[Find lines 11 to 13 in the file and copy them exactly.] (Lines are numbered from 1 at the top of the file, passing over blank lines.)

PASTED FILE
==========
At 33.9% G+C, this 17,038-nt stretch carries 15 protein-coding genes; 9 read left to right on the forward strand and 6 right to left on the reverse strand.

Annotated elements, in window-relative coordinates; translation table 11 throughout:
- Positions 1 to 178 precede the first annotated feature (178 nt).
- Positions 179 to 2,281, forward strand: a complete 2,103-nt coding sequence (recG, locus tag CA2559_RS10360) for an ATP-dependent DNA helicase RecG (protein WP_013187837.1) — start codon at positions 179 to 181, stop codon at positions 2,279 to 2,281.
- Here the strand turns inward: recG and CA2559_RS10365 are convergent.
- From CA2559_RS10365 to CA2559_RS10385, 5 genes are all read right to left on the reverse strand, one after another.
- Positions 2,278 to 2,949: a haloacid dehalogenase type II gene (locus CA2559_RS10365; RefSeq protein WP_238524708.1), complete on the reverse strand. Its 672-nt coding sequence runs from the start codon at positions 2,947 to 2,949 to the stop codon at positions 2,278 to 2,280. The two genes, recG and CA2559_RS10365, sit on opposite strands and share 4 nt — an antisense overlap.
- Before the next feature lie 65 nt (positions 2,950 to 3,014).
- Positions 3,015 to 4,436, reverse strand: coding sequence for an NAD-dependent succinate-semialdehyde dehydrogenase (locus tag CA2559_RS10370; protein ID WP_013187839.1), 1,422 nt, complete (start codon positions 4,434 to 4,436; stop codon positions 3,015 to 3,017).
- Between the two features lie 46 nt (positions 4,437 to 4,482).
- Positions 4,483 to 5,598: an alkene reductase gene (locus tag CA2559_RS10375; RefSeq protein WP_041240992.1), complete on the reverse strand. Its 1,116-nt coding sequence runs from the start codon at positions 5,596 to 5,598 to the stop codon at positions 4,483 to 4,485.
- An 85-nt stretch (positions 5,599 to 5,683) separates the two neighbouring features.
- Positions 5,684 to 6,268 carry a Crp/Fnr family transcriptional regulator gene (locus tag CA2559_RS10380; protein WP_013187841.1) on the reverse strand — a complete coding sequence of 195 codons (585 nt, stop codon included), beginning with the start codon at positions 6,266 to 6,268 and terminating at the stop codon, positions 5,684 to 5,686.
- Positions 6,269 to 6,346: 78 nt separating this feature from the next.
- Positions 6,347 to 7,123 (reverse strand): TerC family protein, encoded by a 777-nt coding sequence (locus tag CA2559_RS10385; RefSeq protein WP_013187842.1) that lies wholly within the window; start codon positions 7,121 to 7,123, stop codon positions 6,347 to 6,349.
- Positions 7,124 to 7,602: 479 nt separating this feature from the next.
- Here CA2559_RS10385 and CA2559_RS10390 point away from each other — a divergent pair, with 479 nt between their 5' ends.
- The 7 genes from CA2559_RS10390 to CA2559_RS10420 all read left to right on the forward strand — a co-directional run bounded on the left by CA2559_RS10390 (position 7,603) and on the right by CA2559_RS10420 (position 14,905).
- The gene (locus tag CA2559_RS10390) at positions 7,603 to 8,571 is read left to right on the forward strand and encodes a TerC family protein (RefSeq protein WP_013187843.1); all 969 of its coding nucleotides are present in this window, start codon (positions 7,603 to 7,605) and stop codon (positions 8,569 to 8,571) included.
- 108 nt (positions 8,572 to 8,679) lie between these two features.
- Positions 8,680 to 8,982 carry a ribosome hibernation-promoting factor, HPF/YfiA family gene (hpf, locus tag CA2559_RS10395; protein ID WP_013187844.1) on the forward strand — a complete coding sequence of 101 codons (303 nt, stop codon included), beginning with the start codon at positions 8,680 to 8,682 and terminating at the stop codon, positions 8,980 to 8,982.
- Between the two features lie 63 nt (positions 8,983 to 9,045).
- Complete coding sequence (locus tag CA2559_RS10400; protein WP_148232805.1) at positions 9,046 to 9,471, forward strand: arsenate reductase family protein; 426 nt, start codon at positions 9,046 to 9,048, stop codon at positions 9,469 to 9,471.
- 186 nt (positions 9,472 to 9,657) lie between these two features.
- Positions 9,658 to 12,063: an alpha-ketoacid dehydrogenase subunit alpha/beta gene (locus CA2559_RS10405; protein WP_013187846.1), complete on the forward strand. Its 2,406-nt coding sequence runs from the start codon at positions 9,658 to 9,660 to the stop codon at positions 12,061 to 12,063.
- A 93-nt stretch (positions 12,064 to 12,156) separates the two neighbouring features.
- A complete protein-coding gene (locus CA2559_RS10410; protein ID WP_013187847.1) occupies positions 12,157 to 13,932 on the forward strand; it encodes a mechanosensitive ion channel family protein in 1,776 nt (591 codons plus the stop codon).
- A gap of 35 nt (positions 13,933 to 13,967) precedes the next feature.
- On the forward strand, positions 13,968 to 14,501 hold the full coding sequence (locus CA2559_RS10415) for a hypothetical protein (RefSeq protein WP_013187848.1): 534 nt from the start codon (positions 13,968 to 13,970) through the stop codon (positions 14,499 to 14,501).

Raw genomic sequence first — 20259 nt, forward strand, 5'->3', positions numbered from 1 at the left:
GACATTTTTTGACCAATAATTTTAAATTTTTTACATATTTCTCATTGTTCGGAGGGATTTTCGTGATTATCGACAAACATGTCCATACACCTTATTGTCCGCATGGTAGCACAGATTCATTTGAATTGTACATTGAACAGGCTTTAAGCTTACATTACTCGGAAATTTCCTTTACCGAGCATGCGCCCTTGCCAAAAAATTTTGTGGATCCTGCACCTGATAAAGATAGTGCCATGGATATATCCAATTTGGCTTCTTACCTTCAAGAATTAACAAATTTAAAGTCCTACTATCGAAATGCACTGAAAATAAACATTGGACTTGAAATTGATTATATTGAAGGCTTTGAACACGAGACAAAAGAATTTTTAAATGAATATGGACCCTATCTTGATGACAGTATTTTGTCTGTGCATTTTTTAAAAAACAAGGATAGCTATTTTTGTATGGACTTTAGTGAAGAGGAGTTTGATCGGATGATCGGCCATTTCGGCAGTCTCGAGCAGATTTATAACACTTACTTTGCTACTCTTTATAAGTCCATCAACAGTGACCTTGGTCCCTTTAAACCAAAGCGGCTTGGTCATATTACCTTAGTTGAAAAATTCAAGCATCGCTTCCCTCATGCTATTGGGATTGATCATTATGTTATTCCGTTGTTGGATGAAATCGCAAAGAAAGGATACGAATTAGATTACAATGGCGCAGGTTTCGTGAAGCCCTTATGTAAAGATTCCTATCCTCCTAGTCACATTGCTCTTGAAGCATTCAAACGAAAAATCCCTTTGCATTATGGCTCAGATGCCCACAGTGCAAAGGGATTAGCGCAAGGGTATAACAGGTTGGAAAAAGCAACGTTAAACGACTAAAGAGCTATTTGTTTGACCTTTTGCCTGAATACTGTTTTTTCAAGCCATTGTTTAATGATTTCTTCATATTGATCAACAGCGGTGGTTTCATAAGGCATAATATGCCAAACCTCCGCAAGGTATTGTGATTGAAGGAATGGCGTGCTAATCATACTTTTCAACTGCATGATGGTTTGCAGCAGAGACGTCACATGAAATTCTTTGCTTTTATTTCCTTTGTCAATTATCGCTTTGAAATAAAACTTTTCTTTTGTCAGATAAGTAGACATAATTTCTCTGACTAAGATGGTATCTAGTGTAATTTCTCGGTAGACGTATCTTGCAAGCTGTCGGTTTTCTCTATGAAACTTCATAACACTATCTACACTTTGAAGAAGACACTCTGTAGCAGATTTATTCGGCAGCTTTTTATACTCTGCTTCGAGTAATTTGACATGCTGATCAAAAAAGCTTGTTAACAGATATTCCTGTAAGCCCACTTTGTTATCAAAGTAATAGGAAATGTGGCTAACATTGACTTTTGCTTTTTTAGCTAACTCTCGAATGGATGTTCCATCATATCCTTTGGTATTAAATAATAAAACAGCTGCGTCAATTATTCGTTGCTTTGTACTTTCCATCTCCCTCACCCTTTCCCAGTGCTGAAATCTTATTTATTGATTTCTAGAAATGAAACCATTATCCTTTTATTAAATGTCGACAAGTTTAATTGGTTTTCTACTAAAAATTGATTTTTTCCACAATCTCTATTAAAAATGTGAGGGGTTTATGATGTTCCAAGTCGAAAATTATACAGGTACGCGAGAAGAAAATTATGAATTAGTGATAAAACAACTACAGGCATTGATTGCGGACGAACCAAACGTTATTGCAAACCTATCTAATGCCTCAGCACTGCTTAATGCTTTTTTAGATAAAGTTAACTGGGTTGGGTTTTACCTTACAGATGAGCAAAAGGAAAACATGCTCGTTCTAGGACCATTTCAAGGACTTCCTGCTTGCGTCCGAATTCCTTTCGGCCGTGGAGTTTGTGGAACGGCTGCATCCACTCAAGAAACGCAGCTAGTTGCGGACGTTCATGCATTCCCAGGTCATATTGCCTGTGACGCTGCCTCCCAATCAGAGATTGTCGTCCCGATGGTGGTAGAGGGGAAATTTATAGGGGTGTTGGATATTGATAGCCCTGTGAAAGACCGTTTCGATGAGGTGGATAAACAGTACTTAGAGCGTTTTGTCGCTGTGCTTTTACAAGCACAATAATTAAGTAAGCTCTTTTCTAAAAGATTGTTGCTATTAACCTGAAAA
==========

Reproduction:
- Positions 4,483 to 5,598: an alkene reductase gene (locus tag CA2559_RS10375; RefSeq protein WP_041240992.1), complete on the reverse strand. Its 1,116-nt coding sequence runs from the start codon at positions 5,596 to 5,598 to the stop codon at positions 4,483 to 4,485.
- An 85-nt stretch (positions 5,599 to 5,683) separates the two neighbouring features.
- Positions 5,684 to 6,268 carry a Crp/Fnr family transcriptional regulator gene (locus tag CA2559_RS10380; protein WP_013187841.1) on the reverse strand — a complete coding sequence of 195 codons (585 nt, stop codon included), beginning with the start codon at positions 6,266 to 6,268 and terminating at the stop codon, positions 5,684 to 5,686.